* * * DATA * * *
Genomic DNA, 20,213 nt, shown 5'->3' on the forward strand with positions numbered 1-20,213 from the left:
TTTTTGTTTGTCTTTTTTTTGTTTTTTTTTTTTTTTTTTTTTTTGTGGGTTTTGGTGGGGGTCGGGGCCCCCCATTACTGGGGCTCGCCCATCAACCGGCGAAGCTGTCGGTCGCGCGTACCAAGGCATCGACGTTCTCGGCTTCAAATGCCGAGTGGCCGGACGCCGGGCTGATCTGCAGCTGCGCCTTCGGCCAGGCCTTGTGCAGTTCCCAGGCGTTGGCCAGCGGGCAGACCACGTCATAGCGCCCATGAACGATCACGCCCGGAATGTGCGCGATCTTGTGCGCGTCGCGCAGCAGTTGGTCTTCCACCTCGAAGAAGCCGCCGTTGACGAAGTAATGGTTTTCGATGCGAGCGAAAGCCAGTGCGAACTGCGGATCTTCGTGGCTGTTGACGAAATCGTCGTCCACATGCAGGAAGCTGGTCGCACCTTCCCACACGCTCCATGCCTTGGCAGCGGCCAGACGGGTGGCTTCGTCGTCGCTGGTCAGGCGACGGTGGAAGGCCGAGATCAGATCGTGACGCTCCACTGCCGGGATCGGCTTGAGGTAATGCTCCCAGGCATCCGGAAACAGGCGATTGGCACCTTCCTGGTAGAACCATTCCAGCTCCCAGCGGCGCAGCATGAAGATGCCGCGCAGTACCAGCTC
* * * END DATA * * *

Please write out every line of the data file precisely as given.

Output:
Genomic DNA, 20,213 nt, shown 5'->3' on the forward strand with positions numbered 1-20,213 from the left:
TTTTTGTTTGTCTTTTTTTTGTTTTTTTTTTTTTTTTTTTTTTTGTGGGTTTTGGTGGGGGTCGGGGCCCCCCATTACTGGGGCTCGCCCATCAACCGGCGAAGCTGTCGGTCGCGCGTACCAAGGCATCGACGTTCTCGGCTTCAAATGCCGAGTGGCCGGACGCCGGGCTGATCTGCAGCTGCGCCTTCGGCCAGGCCTTGTGCAGTTCCCAGGCGTTGGCCAGCGGGCAGACCACGTCATAGCGCCCATGAACGATCACGCCCGGAATGTGCGCGATCTTGTGCGCGTCGCGCAGCAGTTGGTCTTCCACCTCGAAGAAGCCGCCGTTGACGAAGTAATGGTTTTCGATGCGAGCGAAAGCCAGTGCGAACTGCGGATCTTCGTGGCTGTTGACGAAATCGTCGTCCACATGCAGGAAGCTGGTCGCACCTTCCCACACGCTCCATGCCTTGGCAGCGGCCAGACGGGTGGCTTCGTCGTCGCTGGTCAGGCGACGGTGGAAGGCCGAGATCAGATCGTGACGCTCCACTGCCGGGATCGGCTTGAGGTAATGCTCCCAGGCATCCGGAAACAGGCGATTGGCACCTTCCTGGTAGAACCATTCCAGCTCCCAGCGGCGCAGCATGAAGATGCCGCGCAGTACCAGCTC